Acting PM challenges SOEs to redouble efforts

Edited Keynote Address by Acting Prime Minister Hon. Sam Abal at the State Owned Enterprises Consultation on National Plans and Vision 2050, held in Port Moresby on June 29, 2011.

 

I understand the Minister of Public Enterprises Hon Arthur Somare will make it abundantly clear a lot of progress has been made in recent years by State Owned Enterprises (SOEs).

Today I have a special request that SOEs redouble your efforts to lift performance and service delivery levels even further.

We have to redouble our efforts to minimise power disruptions in Port Moresby and other urban centres. This may not be an easy task because we also need to simultaneously bring electricity to more people throughout the country.

I understand that despite the significant progress made in recent years, much of our infrastructure is still some three decades old. Rehabilitation can take many years and PNG Power has greatly energised its efforts to expand provision of electricity in rural areas, where the supply logistics are challenging.

In this way all of us – National Governments Departments, Provincial Governments, SOEs and Commodity Boards – will not work in isolation. We will pull together with our plans detailing with each other and resulting in improved service delivery outcomes and contributing to higher living standards.

There must also be synergies between SOEs, where you can cooperate and work together to achieve better outcomes for your operations as well as for the nation.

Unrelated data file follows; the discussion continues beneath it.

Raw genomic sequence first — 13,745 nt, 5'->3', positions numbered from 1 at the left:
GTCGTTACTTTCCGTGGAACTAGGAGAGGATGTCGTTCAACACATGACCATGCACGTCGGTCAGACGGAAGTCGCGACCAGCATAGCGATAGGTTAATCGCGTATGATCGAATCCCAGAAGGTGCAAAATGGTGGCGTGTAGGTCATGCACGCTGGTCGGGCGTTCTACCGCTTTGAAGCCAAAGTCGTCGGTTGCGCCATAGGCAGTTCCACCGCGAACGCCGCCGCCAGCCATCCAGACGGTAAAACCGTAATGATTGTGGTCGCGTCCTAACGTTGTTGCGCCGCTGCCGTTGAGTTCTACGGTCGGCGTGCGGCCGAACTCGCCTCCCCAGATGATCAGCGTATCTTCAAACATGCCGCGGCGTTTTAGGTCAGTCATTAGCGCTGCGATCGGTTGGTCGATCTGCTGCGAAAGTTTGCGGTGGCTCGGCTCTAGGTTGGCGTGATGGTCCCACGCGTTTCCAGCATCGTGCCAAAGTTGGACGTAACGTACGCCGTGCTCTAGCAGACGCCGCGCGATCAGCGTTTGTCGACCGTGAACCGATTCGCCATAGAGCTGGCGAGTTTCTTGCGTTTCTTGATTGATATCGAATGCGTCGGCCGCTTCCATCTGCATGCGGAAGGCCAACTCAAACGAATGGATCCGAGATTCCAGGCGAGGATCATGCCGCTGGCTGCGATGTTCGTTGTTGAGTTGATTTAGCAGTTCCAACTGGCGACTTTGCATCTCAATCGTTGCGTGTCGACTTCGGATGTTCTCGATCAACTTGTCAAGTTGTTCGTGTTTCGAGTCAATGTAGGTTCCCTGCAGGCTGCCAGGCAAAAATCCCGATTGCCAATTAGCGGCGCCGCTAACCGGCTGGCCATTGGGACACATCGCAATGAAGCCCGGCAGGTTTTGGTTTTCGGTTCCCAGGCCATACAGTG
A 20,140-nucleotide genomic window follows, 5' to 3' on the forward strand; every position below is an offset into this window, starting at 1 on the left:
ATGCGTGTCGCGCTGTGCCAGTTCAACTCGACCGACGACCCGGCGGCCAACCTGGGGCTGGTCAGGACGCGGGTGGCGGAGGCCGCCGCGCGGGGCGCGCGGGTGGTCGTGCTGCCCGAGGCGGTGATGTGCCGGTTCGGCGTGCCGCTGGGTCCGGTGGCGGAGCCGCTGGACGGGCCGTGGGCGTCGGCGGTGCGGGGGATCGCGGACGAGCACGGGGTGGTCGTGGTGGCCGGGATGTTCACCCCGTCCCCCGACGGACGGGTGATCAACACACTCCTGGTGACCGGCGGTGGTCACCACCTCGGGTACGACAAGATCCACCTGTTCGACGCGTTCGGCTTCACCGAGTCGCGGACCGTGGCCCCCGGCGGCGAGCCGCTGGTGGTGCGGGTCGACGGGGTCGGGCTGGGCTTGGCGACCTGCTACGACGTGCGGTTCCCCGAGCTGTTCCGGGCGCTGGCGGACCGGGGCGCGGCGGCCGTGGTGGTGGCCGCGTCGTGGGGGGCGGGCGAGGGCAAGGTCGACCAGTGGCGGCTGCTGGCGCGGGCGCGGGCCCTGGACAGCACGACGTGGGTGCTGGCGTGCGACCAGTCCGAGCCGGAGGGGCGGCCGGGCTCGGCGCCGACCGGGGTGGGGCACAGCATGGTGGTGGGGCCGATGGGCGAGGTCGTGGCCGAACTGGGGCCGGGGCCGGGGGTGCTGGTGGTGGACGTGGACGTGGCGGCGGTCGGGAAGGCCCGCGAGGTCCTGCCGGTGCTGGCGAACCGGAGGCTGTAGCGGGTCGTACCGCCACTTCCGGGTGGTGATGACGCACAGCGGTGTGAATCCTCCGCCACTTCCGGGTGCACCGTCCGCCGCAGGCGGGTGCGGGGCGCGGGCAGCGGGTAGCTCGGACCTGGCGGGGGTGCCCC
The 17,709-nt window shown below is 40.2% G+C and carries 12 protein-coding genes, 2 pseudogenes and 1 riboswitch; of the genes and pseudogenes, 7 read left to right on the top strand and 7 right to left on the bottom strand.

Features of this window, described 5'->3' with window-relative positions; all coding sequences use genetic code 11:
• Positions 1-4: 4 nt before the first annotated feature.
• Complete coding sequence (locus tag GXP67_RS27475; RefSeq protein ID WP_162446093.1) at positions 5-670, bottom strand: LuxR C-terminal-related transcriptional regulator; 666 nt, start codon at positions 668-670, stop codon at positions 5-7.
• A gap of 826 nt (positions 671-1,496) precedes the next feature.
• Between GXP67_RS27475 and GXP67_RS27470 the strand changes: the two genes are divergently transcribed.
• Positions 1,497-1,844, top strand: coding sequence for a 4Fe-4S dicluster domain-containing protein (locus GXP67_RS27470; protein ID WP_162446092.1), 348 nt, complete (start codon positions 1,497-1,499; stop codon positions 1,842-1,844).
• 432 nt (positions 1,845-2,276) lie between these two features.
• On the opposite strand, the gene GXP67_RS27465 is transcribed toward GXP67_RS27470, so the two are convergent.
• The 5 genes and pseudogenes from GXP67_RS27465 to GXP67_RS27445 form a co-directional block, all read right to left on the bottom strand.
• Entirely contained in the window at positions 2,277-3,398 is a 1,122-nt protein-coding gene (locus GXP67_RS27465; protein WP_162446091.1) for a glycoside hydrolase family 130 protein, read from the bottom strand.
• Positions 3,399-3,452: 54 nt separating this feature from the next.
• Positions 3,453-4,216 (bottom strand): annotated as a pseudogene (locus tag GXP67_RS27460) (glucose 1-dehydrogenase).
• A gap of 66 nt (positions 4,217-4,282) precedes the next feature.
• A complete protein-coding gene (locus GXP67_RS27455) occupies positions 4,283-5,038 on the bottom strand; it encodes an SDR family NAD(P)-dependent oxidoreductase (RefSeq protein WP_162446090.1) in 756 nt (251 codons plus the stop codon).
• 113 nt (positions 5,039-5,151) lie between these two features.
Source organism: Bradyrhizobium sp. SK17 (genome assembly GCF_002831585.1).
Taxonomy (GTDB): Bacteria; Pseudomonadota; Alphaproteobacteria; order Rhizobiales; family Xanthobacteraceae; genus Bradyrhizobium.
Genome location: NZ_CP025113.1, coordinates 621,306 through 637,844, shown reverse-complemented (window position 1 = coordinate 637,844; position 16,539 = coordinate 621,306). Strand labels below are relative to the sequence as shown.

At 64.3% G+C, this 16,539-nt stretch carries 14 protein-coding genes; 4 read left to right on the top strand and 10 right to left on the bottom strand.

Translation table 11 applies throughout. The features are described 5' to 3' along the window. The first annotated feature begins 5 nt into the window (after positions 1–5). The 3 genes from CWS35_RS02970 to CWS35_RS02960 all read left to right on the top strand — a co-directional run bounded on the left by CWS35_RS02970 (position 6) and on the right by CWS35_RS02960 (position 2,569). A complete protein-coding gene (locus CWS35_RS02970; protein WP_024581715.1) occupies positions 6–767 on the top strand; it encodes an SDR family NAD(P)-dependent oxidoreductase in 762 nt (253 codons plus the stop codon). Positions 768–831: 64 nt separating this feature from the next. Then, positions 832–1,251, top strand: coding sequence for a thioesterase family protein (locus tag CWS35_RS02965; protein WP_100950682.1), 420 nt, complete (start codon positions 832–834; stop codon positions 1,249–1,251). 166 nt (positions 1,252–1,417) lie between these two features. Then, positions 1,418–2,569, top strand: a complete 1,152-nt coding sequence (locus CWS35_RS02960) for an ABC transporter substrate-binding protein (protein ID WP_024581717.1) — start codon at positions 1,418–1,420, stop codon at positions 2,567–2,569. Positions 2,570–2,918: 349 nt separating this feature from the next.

When the Somare Government took office in 2002, it abandoned the privatisation program instead wanted to reenergise the SOEs and make them more transparent and accountable and to create preparedness for a more open economic environment.

We know that an open economy and free competition is good for everyone.

It encourages greater efficiency, higher productivity and more affordable products and services. Competition has to be embraced for better future outcomes.

In a country such as ours we need well performing SOEs – one of the essential engine rooms of economic growth; SOEs need to be competitive while keeping an eye on the provision of services even where this may be uneconomic under current circumstances and for years to come. This is something we cannot expect from companies purely motivated by profits.

At the same time such demands on SOEs should not become such a burden that they are unable to operate efficiently. SOEs must maintain a capacity to reinvest in new technology and essential rehabilitation.

I am pleased to learn that Minister Somare and the Department of Public Enterprises is making a concerted effort to develop an over-arching policy in support of Community Service Obligations.

When government subsidies are provided in for power or water supplies into remote and difficult locations – this could also apply to aviation services – I would hope that SOEs can compete with the private sector to deliver the best possible outcomes.

With corporatisation of SOEs such as Air Niugini, PNG Ports, PNG Power and others, these organisations have refined their reporting structures and placed on improved financial footing with strongly growing revenues and significant profit levels. Most have become more capable of taking on private sector competition.

I think you can do it. I have seen some countries like Singapore where services by government are as efficient as any private enterprise. It can be done.

The government has also adopted a policy of encouraging Public-Private

Partnerships as a way of injecting much needed capital, entrepreneurship and technology in new ventures where SOE’s can work together with private corporations.